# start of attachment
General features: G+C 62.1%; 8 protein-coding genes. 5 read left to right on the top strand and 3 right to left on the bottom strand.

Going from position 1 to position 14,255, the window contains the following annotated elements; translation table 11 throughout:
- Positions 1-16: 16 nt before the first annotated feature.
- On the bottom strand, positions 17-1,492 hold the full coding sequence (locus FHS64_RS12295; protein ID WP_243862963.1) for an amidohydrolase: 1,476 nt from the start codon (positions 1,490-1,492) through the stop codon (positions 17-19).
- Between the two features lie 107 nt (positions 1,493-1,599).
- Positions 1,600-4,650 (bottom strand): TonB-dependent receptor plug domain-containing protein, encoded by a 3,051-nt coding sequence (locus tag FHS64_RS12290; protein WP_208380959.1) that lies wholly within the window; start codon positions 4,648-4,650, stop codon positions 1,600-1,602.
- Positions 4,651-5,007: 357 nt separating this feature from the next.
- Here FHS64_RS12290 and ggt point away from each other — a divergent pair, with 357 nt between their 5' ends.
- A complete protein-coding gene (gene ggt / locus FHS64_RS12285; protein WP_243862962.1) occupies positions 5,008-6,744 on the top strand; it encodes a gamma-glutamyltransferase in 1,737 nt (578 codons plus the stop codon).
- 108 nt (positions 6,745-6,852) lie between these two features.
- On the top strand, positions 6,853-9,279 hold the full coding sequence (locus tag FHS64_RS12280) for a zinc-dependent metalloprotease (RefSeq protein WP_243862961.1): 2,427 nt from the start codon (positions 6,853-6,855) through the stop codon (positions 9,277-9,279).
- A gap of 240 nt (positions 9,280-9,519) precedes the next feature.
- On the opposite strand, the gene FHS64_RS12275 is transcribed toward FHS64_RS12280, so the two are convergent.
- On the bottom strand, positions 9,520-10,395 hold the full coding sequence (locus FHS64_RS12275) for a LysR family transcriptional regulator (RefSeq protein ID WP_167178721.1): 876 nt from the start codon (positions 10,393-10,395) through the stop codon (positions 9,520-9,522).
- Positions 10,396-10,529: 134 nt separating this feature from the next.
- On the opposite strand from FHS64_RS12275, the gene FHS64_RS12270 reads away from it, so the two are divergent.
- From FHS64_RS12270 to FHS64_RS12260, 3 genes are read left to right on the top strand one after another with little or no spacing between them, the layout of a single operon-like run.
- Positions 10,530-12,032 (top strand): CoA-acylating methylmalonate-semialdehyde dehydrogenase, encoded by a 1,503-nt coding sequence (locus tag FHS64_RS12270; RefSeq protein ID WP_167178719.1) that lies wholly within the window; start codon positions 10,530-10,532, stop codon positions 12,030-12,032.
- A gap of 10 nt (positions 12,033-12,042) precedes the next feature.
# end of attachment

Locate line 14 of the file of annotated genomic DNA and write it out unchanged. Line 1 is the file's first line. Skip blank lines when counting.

- On the bottom strand, positions 9,520-10,395 hold the full coding sequence (locus FHS64_RS12275) for a LysR family transcriptional regulator (RefSeq protein ID WP_167178721.1): 876 nt from the start codon (positions 10,393-10,395) through the stop codon (positions 9,520-9,522).